These tracts however, as far as I could judge, were of very limited extent, nor was there any timber in their vicinity beyond the few small stunted tea-trees growing along the banks of the water courses. At intervals, between the various creeks, we met with many lakes, sometimes of salt and at others, of fresh water. A few tea-trees and occasionally, a few straggling eucalypti, grew around their margins, but I seldom succeeded in finding any grass. Passing behind Curby Bay to the lagoons west of Esperance Bay, I traversed a considerable extent of grassy land, consisting for the most, part of sandy undulations, but with many patches of rich soil in the flats and valleys.
Water appeared to be abundant, but there was still a total absence of all timber but the tea-tree. From the salt lagoons we crossed a very barren country and had much difficulty in procuring any grass for our horses. The water was generally very brackish and there was much scrub. The rock formations consisted principally of quartz, ironstone and sandstone, with much grit on the surface. About 16 miles north-east of Cape Riche we fell in with a considerable saltwater river from the north-north-west which appears to join the sea at a gap left by Flinders in the coast line and marked as "a sandy bight not perfectly seen." We found several permanent pools of fresh water not very far distant, in deep narrow gullies, by which the country hereabouts is much intersected.
From the depth of this river and the boggy nature of its bed, we were obliged to trace its course for about 10 miles from the sea before we could cross. Here the water course was obstructed by a ledge of rocks and its channel appeared to become more contracted and rocky. The water was, however, still brackish and the soil for the most part of an inferior description, along its banks there was a little grass and more wood than we had previously seen anywhere. The trees were tea-tree, easuarini and eucalypti. Beyond the point at which we crossed the river, the country (as far as I was enabled to judge from a distant view) appeared to improve somewhat. Many clear and seemingly grassy patches were seen on the slopes towards the river and good runs for cattle and sheep might probably be found in this direction.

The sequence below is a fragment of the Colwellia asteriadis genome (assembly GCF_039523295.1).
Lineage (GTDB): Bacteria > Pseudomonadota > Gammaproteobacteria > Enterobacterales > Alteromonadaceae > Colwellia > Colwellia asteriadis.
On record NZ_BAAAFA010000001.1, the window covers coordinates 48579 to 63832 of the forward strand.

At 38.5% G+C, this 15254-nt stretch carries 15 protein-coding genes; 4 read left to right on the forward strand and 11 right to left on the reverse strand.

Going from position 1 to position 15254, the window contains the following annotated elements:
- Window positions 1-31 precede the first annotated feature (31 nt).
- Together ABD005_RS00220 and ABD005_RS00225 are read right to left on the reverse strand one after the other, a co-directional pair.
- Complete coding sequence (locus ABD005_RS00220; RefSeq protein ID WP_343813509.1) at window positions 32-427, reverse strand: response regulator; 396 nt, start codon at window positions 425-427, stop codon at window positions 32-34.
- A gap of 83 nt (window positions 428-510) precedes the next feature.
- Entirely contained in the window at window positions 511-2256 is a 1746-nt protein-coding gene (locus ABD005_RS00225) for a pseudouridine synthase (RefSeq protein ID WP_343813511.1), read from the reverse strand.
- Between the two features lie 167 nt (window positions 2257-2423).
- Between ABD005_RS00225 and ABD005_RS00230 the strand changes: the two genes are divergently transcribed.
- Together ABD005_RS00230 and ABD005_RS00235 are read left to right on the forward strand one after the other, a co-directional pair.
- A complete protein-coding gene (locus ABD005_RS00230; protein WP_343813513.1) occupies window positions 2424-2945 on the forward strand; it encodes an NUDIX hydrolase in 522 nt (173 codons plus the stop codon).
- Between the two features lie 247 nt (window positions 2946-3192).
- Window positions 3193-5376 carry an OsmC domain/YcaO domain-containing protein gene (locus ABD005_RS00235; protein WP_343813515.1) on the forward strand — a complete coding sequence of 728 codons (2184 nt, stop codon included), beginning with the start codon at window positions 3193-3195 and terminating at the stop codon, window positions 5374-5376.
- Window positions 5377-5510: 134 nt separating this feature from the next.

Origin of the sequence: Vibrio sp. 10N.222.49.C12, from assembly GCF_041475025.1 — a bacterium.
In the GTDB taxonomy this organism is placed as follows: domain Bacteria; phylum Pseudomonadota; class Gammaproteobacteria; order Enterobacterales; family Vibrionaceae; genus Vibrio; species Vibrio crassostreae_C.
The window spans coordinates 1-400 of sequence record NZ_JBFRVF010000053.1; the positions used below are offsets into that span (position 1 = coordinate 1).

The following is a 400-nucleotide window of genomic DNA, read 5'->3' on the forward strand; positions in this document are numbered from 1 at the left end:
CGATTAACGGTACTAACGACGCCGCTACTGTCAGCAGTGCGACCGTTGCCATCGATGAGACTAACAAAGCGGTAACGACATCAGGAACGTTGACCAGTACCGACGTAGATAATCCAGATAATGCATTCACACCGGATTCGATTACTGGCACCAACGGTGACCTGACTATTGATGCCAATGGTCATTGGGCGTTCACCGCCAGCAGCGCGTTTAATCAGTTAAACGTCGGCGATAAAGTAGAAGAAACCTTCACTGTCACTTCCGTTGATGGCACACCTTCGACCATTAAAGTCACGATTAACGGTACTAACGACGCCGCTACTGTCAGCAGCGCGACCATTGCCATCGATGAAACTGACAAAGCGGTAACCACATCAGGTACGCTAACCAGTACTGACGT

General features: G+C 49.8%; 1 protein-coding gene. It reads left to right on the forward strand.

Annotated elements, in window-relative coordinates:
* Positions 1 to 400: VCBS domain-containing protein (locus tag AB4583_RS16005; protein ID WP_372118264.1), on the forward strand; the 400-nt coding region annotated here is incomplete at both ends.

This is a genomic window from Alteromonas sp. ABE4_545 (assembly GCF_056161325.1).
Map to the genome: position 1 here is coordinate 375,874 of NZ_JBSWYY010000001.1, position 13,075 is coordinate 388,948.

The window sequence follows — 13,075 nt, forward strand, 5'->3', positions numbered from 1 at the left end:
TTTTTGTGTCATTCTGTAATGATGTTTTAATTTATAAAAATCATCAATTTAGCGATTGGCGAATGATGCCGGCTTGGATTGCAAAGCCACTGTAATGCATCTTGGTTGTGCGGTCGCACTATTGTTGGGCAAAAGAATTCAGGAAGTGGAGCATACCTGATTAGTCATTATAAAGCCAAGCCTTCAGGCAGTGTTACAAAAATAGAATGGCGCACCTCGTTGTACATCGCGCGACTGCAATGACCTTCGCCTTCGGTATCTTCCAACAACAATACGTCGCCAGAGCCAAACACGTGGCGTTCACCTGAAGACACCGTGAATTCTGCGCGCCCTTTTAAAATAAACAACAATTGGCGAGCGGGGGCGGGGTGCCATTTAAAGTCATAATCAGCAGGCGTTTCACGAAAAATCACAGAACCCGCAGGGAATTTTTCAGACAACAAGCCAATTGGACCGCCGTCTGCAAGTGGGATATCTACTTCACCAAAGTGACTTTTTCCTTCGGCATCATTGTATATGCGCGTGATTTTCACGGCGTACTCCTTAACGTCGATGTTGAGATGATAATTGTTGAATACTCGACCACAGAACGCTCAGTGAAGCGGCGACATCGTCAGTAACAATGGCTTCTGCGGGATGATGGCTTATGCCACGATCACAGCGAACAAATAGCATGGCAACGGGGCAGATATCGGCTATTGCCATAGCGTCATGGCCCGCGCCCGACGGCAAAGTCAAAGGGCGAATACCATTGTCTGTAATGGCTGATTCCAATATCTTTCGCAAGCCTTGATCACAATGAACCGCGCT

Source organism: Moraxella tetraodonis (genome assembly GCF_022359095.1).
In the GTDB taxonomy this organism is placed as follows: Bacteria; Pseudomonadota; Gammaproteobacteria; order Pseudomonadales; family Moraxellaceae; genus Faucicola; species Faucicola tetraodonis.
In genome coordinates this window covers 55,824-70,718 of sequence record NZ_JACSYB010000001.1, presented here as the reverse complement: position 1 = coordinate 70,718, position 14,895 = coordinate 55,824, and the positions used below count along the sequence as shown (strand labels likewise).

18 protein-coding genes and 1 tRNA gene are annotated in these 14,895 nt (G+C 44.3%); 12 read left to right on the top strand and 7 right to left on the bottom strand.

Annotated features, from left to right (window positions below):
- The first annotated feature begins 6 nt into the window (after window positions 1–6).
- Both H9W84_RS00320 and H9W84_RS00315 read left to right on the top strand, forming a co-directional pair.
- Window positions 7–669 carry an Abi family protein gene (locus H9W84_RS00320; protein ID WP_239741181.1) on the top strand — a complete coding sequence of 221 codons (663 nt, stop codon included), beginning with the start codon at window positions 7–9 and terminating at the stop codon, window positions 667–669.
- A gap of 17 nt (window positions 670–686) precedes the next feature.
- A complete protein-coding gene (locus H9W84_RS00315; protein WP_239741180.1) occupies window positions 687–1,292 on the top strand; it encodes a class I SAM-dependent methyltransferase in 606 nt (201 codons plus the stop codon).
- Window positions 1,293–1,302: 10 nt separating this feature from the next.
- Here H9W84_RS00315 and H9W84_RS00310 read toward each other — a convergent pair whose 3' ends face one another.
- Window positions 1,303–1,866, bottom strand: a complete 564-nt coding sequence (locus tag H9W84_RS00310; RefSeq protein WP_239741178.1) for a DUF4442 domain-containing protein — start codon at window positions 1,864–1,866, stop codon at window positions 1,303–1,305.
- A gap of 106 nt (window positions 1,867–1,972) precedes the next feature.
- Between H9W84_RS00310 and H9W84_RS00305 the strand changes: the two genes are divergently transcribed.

After crossing the river, we met, for the first time, with stunted trees of the kind called mahogany, but it was not until we had passed some miles to the westward of Cape Riche that we saw any large trees, or entered upon a country that could be properly called a timbered one. Here the mahogany, red gum, casuarina, and other trees common at King George Sound, abounded and formed a tolerably dense forest nearly all the way to that settlement. From the head of Doubtful Island Bay, I had kept some distance from the coast, cutting off the various corners as circumstances admitted and I cannot give an opinion therefore of the country immediately upon the coast line. That portion, however, which lies between Cape Riche and King George Sound is, I believe, already too well known to require any further examination.

On the 2nd of June I met with a French whaler, the Mississippi of Havre, commanded by Captain Rossitre. To this gentleman I am much indebted for the very kind and hospitable reception I experienced during a residence of 12 days on board, whilst my horses were recruiting after their severe toils, and for the very liberal manner in which I was furnished with supplies upon prosecuting my journey to King George Sound.
At the latter place I arrived on the 7th July instant, after having travelled over an extent of country which from sinuosities of the coast line and other obstructions had exceeded upwards of 1,040 miles in distance from Fowler's Bay and for the last 590 miles of which, I have been unaccompanied by any but a native of King George Sound, known by the name of Wylie and whom I would respectfully recommend to His Excellency the Governor as deserving of the favour of the government for services rendered under circumstances of a peculiarly trying nature. I regret exceedingly that the very limited time of my stay in Albany has not permitted me to prepare a copy of the chart of my line of route for the information of His Excellency the Governor.

I have omitted to state that, during the progress of our journey, we met with very few natives, and those for the most part were timid, but very well disposed. The language spoken by them is exactly similar to that of the natives of King George Sound as far as the promontory of Cape Le Grand and this similarity may probably extend to the commencement of the Great Cliffs, in about longitude 124 degrees east. A little beyond this point the language is totally different and the boy Wylie could not understand a word of it.

I have the honour to be, your very obedient servant,